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INTERVIEW Musican Lucid Fall - Part 2

Date: 2010.04.08


INTERVIEW Musican Lucid Fall - Part 2



10: You describe yourself as having an extreme voice but I think you're music has taken on somewhat of an extreme form in the process of you coordinating your voice and breathing. Your music is accepted on more of a macroscopic level when we say it has opened up a new door in Korean music.
Lucid Fall: I guess it could have but I'm not good at noticing it. For example, when I'm doing an interview and the reporter says I must be happy because my album is selling well, I myself actually don't feel it. But I've released a total of four albums so far, so in that aspect, I guess you could call me either naive or immature. I started in indie and did something else in between too so there are still many things I don't know when it comes to the music industry. Some people are good at knowing where they are positioned, know what their strengths and weaknesses are and strategically set their path but I'm a bit awkward at it.

10: But even if you don't notice it yourself, the change in your position [in the industry] in the big picture can result people interpreting your music or actions differently too.
Lucid Fall: While preparing for a concert recently, I actually heard from a staff member that I had changed. It was the first time I was putting on a show for 900 people in Seoul and the session was twice as big, so for the first time in four years, I raised the price of my show's tickets by 22,000 won also. When I stood on stage, I felt that 1,800 eyes was just too much. I was feeling the pressure. So I thought that the staff should really give their very best too. I know they were trying hard but I kept noticing how they could be better so I was a bit tough on them. But I guess it looked bad in some people's eyes because I heard people asking me why I'm not as easy-going as I used to be and why I had changed. I'm still quite a bit disheartened about that. I could have said a few things which may not have sounded pleasant, just because I wanted to do my best, but to hear it from people who have worked with me for several years now...

INTERVIEW Musican Lucid Fall - Part 2
10: Isn't it the same with how, despite the growing number of people who like the lyrics to your music, there is also an increasing amount of people who dislike it. I think it is being regarded as a single artist's thoughts after taking on its name as 'healing music.'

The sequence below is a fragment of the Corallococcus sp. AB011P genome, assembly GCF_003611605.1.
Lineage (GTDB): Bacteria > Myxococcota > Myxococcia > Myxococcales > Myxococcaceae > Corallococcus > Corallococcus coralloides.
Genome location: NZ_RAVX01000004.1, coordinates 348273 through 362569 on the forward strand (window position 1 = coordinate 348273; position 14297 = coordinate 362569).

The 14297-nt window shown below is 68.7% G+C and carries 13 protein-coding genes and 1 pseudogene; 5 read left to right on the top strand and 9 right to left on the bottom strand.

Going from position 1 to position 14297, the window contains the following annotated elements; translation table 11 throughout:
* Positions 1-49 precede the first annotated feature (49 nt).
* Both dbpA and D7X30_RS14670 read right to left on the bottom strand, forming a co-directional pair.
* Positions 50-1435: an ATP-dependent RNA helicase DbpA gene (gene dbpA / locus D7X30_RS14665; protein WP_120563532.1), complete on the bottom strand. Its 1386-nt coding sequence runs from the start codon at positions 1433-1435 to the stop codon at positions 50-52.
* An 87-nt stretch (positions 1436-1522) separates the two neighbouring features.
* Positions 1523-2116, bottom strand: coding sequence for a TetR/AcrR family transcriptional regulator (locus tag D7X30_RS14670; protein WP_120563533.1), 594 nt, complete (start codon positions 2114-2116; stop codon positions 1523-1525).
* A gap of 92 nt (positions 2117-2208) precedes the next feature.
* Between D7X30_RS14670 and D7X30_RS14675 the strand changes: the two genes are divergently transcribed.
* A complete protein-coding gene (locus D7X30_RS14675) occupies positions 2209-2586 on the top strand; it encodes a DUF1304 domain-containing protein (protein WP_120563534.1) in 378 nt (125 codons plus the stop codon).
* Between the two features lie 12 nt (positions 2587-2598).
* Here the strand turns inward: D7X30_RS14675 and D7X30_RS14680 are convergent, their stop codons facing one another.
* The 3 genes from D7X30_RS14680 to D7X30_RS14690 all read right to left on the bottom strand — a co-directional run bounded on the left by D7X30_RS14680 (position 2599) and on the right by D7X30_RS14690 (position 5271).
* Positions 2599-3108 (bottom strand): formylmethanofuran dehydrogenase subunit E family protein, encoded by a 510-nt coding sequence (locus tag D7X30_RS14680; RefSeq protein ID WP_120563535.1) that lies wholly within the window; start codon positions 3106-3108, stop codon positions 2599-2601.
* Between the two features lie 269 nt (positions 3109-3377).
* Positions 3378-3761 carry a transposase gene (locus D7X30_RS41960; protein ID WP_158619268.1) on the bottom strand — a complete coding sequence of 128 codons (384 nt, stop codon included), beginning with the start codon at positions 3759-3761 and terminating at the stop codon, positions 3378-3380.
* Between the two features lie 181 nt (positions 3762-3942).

Lucid Fall: Someone told me that I should be satisfied about whatever is said about my lyrics, wehther it is good or bad, because it means it's worth talking about. But what are good lyrics? That's something I'm always thinking about.

10: Well they may want you to be more direct about expressing yourself, such as with the aforementioned Gwanghwamun Square or capitalistic society. In one of your singles you sing, "I am singing this song by becoming your voice," but your album "Les Miserables" seems to speak up for the unfortunate people who live in our times.
Lucid Fall: I'm not referring to a specific class when I mention the unfortunate in my album. It's about everyone, including myself. I don't know why but I sometimes feel sorry for even the most average people. I realized how a close friend of mine who has a good job and supports for his family, looked worn out at one point when I was drinking with him. That's what my album talks about.

10: But I think you do some comparing between social classes, such as in your songs "Loner" or "Mackerel." And in how you also compare rib eye to mackerel.
Lucid Fall: I wanted to talk about children in "Loner." I think they're the exception because they're the weak and must be protected no matter what but there are so many of them who aren't treated in that way. I think a year of their childhood determines 10 years of their adult life so I wanted to talk about that. And mackerel... I guess you could think it in that way but I'm not saying we should hate people who eat expensive food such as rib eye. I'm also not saying that people who can't eat expensive food are more special.